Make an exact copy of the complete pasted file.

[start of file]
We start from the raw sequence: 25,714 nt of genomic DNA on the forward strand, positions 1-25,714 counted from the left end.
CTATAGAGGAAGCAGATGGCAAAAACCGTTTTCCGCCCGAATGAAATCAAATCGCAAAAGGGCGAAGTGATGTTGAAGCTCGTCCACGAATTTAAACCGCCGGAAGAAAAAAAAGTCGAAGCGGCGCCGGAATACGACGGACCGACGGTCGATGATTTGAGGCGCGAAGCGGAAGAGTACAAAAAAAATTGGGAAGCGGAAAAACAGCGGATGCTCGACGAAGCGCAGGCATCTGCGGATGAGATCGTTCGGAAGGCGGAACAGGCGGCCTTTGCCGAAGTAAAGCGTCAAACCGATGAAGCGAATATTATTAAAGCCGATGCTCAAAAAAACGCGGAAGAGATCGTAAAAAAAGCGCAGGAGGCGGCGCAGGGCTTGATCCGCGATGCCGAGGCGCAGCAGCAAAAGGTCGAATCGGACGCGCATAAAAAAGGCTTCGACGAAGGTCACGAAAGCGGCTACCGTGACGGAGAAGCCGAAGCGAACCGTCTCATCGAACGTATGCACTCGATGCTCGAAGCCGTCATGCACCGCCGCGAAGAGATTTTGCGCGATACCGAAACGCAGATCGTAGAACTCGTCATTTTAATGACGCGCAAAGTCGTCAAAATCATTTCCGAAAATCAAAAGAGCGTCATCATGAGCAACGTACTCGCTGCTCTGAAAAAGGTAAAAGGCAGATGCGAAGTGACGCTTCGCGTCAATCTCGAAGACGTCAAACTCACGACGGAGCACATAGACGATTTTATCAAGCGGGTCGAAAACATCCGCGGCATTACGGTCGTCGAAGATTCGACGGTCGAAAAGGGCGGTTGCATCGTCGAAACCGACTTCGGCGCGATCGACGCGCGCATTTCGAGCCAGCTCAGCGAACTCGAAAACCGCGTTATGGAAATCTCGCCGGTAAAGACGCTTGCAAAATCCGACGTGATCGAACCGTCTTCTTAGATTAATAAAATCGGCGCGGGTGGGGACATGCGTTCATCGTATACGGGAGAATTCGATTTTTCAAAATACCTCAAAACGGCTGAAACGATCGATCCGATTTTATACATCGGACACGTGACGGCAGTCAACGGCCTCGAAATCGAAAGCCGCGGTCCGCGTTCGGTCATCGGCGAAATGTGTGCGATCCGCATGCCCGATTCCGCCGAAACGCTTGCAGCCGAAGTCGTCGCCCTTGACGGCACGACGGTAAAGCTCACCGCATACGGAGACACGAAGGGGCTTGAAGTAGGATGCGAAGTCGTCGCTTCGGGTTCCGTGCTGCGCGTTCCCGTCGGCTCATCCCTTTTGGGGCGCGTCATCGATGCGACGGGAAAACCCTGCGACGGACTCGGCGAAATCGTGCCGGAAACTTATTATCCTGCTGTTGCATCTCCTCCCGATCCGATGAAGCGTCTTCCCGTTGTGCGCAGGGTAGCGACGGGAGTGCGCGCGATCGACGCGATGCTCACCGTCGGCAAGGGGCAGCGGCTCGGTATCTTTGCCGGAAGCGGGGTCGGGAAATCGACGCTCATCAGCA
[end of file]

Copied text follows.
We start from the raw sequence: 25,714 nt of genomic DNA on the forward strand, positions 1-25,714 counted from the left end.
CTATAGAGGAAGCAGATGGCAAAAACCGTTTTCCGCCCGAATGAAATCAAATCGCAAAAGGGCGAAGTGATGTTGAAGCTCGTCCACGAATTTAAACCGCCGGAAGAAAAAAAAGTCGAAGCGGCGCCGGAATACGACGGACCGACGGTCGATGATTTGAGGCGCGAAGCGGAAGAGTACAAAAAAAATTGGGAAGCGGAAAAACAGCGGATGCTCGACGAAGCGCAGGCATCTGCGGATGAGATCGTTCGGAAGGCGGAACAGGCGGCCTTTGCCGAAGTAAAGCGTCAAACCGATGAAGCGAATATTATTAAAGCCGATGCTCAAAAAAACGCGGAAGAGATCGTAAAAAAAGCGCAGGAGGCGGCGCAGGGCTTGATCCGCGATGCCGAGGCGCAGCAGCAAAAGGTCGAATCGGACGCGCATAAAAAAGGCTTCGACGAAGGTCACGAAAGCGGCTACCGTGACGGAGAAGCCGAAGCGAACCGTCTCATCGAACGTATGCACTCGATGCTCGAAGCCGTCATGCACCGCCGCGAAGAGATTTTGCGCGATACCGAAACGCAGATCGTAGAACTCGTCATTTTAATGACGCGCAAAGTCGTCAAAATCATTTCCGAAAATCAAAAGAGCGTCATCATGAGCAACGTACTCGCTGCTCTGAAAAAGGTAAAAGGCAGATGCGAAGTGACGCTTCGCGTCAATCTCGAAGACGTCAAACTCACGACGGAGCACATAGACGATTTTATCAAGCGGGTCGAAAACATCCGCGGCATTACGGTCGTCGAAGATTCGACGGTCGAAAAGGGCGGTTGCATCGTCGAAACCGACTTCGGCGCGATCGACGCGCGCATTTCGAGCCAGCTCAGCGAACTCGAAAACCGCGTTATGGAAATCTCGCCGGTAAAGACGCTTGCAAAATCCGACGTGATCGAACCGTCTTCTTAGATTAATAAAATCGGCGCGGGTGGGGACATGCGTTCATCGTATACGGGAGAATTCGATTTTTCAAAATACCTCAAAACGGCTGAAACGATCGATCCGATTTTATACATCGGACACGTGACGGCAGTCAACGGCCTCGAAATCGAAAGCCGCGGTCCGCGTTCGGTCATCGGCGAAATGTGTGCGATCCGCATGCCCGATTCCGCCGAAACGCTTGCAGCCGAAGTCGTCGCCCTTGACGGCACGACGGTAAAGCTCACCGCATACGGAGACACGAAGGGGCTTGAAGTAGGATGCGAAGTCGTCGCTTCGGGTTCCGTGCTGCGCGTTCCCGTCGGCTCATCCCTTTTGGGGCGCGTCATCGATGCGACGGGAAAACCCTGCGACGGACTCGGCGAAATCGTGCCGGAAACTTATTATCCTGCTGTTGCATCTCCTCCCGATCCGATGAAGCGTCTTCCCGTTGTGCGCAGGGTAGCGACGGGAGTGCGCGCGATCGACGCGATGCTCACCGTCGGCAAGGGGCAGCGGCTCGGTATCTTTGCCGGAAGCGGGGTCGGGAAATCGACGCTCATCAGCA